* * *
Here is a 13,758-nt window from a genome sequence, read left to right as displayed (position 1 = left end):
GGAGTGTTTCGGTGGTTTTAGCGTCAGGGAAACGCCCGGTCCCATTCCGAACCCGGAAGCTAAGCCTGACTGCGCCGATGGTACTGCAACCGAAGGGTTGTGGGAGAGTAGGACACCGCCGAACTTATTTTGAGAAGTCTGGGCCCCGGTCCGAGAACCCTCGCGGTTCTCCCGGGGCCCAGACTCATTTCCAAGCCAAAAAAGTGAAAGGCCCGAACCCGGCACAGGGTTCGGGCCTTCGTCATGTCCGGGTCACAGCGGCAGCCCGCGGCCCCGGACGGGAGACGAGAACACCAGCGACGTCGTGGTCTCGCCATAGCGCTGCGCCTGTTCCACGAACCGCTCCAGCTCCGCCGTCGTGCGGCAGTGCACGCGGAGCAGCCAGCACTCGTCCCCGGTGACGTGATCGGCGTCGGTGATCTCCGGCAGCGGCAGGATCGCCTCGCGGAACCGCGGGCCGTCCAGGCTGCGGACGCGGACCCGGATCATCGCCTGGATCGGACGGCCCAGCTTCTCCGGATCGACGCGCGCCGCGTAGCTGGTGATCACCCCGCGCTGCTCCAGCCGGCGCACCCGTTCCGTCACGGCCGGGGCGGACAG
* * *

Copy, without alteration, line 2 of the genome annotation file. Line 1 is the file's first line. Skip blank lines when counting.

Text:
GGAGTGTTTCGGTGGTTTTAGCGTCAGGGAAACGCCCGGTCCCATTCCGAACCCGGAAGCTAAGCCTGACTGCGCCGATGGTACTGCAACCGAAGGGTTGTGGGAGAGTAGGACACCGCCGAACTTATTTTGAGAAGTCTGGGCCCCGGTCCGAGAACCCTCGCGGTTCTCCCGGGGCCCAGACTCATTTCCAAGCCAAAAAAGTGAAAGGCCCGAACCCGGCACAGGGTTCGGGCCTTCGTCATGTCCGGGTCACAGCGGCAGCCCGCGGCCCCGGACGGGAGACGAGAACACCAGCGACGTCGTGGTCTCGCCATAGCGCTGCGCCTGTTCCACGAACCGCTCCAGCTCCGCCGTCGTGCGGCAGTGCACGCGGAGCAGCCAGCACTCGTCCCCGGTGACGTGATCGGCGTCGGTGATCTCCGGCAGCGGCAGGATCGCCTCGCGGAACCGCGGGCCGTCCAGGCTGCGGACGCGGACCCGGATCATCGCCTGGATCGGACGGCCCAGCTTCTCCGGATCGACGCGCGCCGCGTAGCTGGTGATCACCCCGCGCTGCTCCAGCCGGCGCACCCGTTCCGTCACGGCCGGGGCGGACAG